Those who react strongly against it — including the many who have flamed, insulted and aggressively mocked Almond in public forums — come off looking like reflections of the flawed culture he identifies. Critics react with unthinking passion, unleashing mouthsful of pejoratives, often questioning Almond's manhood or sexuality in bemusingly "male" term. For example, suggesting he possesses female genitalia reveals an essential misogyny; suggesting he must have a "big vagina" — seriously, it's a thing among his critics — is just stupid, a transparent and reflexive attempt to overlay deeply ingrained male insecurities and obsession with size.

Make no mistake: Almond is a true fan of football, especially of — as we say in Broncos country — "the hated Raiders." But he's also a thoughtful man who sees the stark contradictions and dubious ethics of supporting our modern civic religion cum blood sport. He focuses a good deal of his manifesto — for it is that, rather than a deeper research project — on the problem of brain injuries, but he identifies other, very real issues: misogyny, hyper-machoism, militarism-jingoism, rich owners fleecing and blackmailing taxpayers, tribalism over what is really little more than (in his words), "brightly colored laundry," the obvious disconnect between a highly professionalized (though its players are unpaid!) professional football farm system being connected to institutions of higher learning, the incredible amount of time invested in passive observation, and more.

As a life-long fan — my father took me to my first college game at age 6 and I still hold those season tickets and, try as I might, I've never successfully been able to avert my gaze from the game — I find Almond's manifesto persuasive and damning. Even before I read it I had resolved to, shall we say, reduce my "using" of football this season: I'm not going to every home game for my college team and will limit watching football on TV. I have always loved watching the game, but I intend to learn how else I might spend that time.

This is four stars rather than five because I think Almond would have better served his purpose by investing more effort and turning it from manifesto into a more substantive, documented piece of research.
Saberdragon
Ug. I feel like someone died. I feel terrible after reading this book. I would say do not read this if you want to keep liking football and still have a heart and soul.

I can’t disagree with any of it. Football causes brain damage. Football is sanctioned violence, exploitation of athletes and on and on. “The struggle playing out in living rooms across the country is that of a civilian class that has created, for its own entertainment, a caste of warriors too big and strong and fast to play a child’s game without grievously injuring one another.” (Page 147)

I bought this book in August of this year but waited until the Philadelphia Eagles started to really suck before I started reading it. My other teams (Redskins and Giants – I can explain) aren’t any better so it’s a good year for me to nobly read the truth about a game that I have put way too much importance on in my life.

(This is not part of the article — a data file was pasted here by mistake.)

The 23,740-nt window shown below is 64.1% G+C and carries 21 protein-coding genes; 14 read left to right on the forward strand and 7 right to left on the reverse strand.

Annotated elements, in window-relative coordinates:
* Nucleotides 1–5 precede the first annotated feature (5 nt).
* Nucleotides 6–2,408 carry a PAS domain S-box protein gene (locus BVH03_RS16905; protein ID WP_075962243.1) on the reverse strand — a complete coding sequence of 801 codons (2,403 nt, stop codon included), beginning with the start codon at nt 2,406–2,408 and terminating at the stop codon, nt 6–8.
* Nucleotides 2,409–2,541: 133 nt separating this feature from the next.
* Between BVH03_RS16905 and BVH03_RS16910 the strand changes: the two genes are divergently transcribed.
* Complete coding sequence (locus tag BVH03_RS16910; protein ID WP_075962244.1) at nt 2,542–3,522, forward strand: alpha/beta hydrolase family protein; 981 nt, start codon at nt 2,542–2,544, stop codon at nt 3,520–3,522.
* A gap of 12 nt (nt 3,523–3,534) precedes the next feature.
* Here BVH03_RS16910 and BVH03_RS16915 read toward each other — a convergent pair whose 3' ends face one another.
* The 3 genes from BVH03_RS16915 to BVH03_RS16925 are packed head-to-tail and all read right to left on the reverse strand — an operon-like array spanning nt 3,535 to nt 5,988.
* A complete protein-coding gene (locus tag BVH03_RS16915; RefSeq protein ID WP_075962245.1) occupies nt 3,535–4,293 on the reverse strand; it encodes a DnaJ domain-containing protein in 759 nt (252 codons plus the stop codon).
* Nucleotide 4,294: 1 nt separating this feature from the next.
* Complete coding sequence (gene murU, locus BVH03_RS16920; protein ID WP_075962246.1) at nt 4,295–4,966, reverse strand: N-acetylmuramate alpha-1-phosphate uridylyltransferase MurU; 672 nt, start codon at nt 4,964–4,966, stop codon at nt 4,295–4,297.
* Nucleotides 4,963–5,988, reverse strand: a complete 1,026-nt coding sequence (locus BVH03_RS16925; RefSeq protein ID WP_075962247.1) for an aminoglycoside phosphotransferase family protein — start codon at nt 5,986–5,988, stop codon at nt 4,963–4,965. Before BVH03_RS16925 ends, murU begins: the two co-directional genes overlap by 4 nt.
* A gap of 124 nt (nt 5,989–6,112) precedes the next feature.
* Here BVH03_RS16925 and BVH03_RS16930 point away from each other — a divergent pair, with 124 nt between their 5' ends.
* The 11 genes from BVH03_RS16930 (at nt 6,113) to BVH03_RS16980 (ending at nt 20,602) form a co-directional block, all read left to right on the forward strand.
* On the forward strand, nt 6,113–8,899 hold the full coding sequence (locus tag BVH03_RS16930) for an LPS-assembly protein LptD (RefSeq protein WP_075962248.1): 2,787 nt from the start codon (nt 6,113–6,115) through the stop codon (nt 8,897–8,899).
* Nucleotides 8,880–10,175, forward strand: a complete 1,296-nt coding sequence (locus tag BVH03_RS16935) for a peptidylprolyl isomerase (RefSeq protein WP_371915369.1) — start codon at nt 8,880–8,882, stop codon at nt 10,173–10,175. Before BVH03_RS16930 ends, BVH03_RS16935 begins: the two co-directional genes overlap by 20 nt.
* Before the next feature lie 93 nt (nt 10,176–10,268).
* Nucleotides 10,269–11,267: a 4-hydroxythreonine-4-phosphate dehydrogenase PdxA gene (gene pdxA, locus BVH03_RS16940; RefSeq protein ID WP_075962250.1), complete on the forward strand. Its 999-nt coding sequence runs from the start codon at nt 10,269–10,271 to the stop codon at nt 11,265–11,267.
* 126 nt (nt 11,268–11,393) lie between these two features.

When I was 10, I had a small picture of Jesus on my bedroom wall, the kind with a swell glow in the dark cross. Nice. There were also about 20 large Washington Redskins posters. Sorry Jesus.

I’m thankful the author acknowledges the good parts about football. At least the nostalgia. The fun as kids. The thrill of your team winning a big game, If they ever do. Electric football. Those plastic helmets in the gumball machine. My dad playing football. Nerf Football. The Redskins. Larry Brown. John Riggins. Doug Williams. Think they have brain damage? Yeah.

Anyway I hope this book is a landmark book. Maybe it will be. But NFL Football is a tremendous cultural emotional momentum to turn around. What are we going to replace it with? Soccer? Hunting? It is also mind boggling that the NFL is a non taxible non profit corporation. Gee can I donate? Oh wait, I already have. Too much.

I’m going to try to not watch football. And when someone says try they usually mean fail. Still I’m thankful for this book. Maybe I'll get a life. Maybe I'll get a big ol Jesus poster.
Lanadrta
Steve, as no doubt revealed in these pages through wit and wisdom, reveals his VERY real struggle with the ongoing football concussion crisis. Question is: will anyone take this well-documented admonition seriously or will we cast this thorny issue aside or, worse, pretend that it doesn't exist at all?
I, like Steve, am a lifelong devotee of this violent, brutal game that is American football. I can't promise a clean break because, like SO many, football has become one of our all-consuming addictions. Unless we live under stone, football's promotions are everywhere and stoke our excitement to watch and watch and.....
More than this, heartwarming traditions surrounding viewership has infiltrated us. We HAVE to watch because what would we do while everyone is at Uncle Billy's house watching the "BIG" game. They are all "BIG" games, aren't they? The NFL Marketing machine would definitely want us to believe this.
What Steve says here needs to be said for the better of the game. It would be VERY hard to imagine these United States without football but we can't, also, allow brutality on this level go unrecognized either.